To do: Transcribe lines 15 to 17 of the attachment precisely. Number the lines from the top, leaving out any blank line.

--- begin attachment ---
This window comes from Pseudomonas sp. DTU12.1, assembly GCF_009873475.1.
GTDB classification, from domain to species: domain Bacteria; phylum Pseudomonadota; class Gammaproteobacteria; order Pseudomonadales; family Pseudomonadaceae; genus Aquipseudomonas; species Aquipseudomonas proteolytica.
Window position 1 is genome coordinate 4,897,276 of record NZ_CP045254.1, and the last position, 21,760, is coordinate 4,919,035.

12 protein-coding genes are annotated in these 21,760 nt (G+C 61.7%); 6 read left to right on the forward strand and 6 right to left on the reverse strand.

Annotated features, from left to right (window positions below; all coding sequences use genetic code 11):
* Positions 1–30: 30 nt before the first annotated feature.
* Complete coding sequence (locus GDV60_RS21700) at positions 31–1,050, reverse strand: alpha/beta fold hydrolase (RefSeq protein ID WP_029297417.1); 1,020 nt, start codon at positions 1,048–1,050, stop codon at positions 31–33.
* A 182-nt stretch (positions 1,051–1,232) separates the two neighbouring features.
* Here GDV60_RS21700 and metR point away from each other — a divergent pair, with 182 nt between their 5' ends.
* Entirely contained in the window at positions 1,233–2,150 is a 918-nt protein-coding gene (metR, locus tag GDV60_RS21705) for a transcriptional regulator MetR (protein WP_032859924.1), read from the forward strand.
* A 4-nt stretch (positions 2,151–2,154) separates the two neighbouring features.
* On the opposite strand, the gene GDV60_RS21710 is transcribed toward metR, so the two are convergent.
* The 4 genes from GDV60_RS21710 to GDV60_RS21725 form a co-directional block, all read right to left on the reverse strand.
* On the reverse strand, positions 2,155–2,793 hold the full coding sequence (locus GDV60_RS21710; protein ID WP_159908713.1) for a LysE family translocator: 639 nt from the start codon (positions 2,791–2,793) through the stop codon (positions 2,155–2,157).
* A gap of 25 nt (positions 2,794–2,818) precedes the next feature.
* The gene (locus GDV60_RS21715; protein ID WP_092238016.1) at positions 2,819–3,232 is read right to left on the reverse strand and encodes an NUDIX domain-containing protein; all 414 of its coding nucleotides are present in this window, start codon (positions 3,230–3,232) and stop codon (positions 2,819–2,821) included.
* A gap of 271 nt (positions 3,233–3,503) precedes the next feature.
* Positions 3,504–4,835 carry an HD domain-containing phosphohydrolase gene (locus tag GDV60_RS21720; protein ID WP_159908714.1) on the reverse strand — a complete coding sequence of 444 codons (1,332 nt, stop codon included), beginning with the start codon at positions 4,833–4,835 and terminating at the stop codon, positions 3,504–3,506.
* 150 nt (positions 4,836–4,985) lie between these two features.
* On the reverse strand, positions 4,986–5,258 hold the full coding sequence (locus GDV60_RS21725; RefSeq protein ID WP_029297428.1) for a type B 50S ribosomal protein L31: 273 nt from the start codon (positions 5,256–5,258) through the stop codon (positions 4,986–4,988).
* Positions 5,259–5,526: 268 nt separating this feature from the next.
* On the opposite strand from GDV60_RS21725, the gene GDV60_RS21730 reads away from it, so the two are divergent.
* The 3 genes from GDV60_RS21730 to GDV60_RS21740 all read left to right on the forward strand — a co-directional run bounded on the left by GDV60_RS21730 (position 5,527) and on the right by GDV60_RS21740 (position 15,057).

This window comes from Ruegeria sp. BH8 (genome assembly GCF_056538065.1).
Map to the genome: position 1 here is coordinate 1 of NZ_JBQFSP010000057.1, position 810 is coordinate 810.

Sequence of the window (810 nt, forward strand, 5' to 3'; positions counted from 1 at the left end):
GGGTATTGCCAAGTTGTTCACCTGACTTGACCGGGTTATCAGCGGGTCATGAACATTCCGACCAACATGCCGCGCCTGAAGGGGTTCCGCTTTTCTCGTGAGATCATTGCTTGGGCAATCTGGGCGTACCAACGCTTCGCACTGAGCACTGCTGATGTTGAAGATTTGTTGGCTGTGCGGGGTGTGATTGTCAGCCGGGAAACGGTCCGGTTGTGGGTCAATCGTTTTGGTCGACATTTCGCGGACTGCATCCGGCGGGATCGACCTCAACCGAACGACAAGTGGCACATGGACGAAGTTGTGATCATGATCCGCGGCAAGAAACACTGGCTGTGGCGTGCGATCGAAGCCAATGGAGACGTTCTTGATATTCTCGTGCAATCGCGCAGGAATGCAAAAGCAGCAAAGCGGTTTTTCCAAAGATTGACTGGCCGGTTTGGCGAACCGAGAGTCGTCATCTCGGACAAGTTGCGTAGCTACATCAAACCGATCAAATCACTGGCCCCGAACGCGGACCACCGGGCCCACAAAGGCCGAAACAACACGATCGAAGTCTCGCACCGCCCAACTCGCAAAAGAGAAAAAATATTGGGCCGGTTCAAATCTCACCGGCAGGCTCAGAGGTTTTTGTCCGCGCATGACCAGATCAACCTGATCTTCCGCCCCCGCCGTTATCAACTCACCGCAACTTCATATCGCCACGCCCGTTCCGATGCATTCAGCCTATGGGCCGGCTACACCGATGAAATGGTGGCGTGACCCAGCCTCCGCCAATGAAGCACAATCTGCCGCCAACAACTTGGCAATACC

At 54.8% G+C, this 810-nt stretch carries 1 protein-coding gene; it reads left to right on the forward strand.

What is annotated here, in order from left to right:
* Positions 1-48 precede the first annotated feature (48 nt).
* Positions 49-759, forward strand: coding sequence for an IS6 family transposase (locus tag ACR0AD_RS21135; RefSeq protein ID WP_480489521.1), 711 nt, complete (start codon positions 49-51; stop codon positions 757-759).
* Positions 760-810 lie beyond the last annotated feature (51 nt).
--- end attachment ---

* A gap of 25 nt (positions 2,794–2,818) precedes the next feature.
* The gene (locus GDV60_RS21715; protein ID WP_092238016.1) at positions 2,819–3,232 is read right to left on the reverse strand and encodes an NUDIX domain-containing protein; all 414 of its coding nucleotides are present in this window, start codon (positions 3,230–3,232) and stop codon (positions 2,819–2,821) included.
* A gap of 271 nt (positions 3,233–3,503) precedes the next feature.